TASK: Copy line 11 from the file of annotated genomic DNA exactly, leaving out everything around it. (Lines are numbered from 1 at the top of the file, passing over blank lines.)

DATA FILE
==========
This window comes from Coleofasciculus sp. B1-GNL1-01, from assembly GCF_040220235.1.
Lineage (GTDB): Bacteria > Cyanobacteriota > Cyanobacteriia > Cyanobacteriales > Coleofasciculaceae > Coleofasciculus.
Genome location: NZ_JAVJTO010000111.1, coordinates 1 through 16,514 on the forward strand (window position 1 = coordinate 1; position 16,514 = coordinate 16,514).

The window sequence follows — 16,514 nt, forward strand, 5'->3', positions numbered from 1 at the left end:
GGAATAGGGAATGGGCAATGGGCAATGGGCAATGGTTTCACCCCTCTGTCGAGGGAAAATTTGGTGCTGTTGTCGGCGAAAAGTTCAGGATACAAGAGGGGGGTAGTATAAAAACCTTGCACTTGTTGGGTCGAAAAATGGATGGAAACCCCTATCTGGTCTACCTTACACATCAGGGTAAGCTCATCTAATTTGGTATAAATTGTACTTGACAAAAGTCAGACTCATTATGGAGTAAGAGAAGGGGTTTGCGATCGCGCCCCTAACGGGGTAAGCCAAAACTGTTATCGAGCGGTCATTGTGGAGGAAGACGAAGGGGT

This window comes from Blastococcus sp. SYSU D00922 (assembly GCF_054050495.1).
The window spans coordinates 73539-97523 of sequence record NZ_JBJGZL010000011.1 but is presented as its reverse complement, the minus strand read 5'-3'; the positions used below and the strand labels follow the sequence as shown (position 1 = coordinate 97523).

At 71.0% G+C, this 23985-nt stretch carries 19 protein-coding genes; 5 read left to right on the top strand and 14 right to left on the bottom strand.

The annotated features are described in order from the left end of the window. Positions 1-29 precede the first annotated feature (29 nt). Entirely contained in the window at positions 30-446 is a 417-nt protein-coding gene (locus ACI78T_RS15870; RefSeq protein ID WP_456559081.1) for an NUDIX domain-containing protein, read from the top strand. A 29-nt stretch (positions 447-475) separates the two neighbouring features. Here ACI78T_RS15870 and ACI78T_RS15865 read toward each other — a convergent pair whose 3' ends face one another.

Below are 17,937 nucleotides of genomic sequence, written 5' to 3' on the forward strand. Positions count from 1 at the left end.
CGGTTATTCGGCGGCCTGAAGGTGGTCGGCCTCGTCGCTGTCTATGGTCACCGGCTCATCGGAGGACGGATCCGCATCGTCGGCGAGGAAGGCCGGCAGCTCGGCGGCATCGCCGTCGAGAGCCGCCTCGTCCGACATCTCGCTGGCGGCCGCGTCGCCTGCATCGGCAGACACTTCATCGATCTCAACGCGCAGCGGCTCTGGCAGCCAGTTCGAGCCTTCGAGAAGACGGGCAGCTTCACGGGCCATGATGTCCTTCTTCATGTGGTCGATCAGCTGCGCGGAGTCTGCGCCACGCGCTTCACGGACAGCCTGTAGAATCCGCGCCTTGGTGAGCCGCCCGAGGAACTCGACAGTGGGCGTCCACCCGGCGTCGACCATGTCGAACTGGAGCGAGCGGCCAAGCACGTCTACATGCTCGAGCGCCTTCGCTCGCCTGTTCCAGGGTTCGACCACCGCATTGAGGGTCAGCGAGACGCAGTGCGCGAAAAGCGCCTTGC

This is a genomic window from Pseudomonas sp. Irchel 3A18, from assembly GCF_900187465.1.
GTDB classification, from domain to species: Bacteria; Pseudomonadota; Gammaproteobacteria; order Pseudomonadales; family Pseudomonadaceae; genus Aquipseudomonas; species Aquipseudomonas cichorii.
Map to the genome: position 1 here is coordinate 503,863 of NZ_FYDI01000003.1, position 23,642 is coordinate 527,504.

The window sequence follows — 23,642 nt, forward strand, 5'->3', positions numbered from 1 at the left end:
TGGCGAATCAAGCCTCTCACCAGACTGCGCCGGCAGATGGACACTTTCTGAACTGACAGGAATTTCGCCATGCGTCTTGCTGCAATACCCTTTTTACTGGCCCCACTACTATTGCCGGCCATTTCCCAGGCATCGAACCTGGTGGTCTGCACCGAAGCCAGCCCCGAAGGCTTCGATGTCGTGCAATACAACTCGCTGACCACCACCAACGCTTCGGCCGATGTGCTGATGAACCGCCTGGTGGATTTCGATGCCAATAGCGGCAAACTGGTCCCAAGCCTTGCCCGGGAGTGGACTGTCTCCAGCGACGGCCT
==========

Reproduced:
CGGTTATTCGGCGGCCTGAAGGTGGTCGGCCTCGTCGCTGTCTATGGTCACCGGCTCATCGGAGGACGGATCCGCATCGTCGGCGAGGAAGGCCGGCAGCTCGGCGGCATCGCCGTCGAGAGCCGCCTCGTCCGACATCTCGCTGGCGGCCGCGTCGCCTGCATCGGCAGACACTTCATCGATCTCAACGCGCAGCGGCTCTGGCAGCCAGTTCGAGCCTTCGAGAAGACGGGCAGCTTCACGGGCCATGATGTCCTTCTTCATGTGGTCGATCAGCTGCGCGGAGTCTGCGCCACGCGCTTCACGGACAGCCTGTAGAATCCGCGCCTTGGTGAGCCGCCCGAGGAACTCGACAGTGGGCGTCCACCCGGCGTCGACCATGTCGAACTGGAGCGAGCGGCCAAGCACGTCTACATGCTCGAGCGCCTTCGCTCGCCTGTTCCAGGGTTCGACCACCGCATTGAGGGTCAGCGAGACGCAGTGCGCGAAAAGCGCCTTGC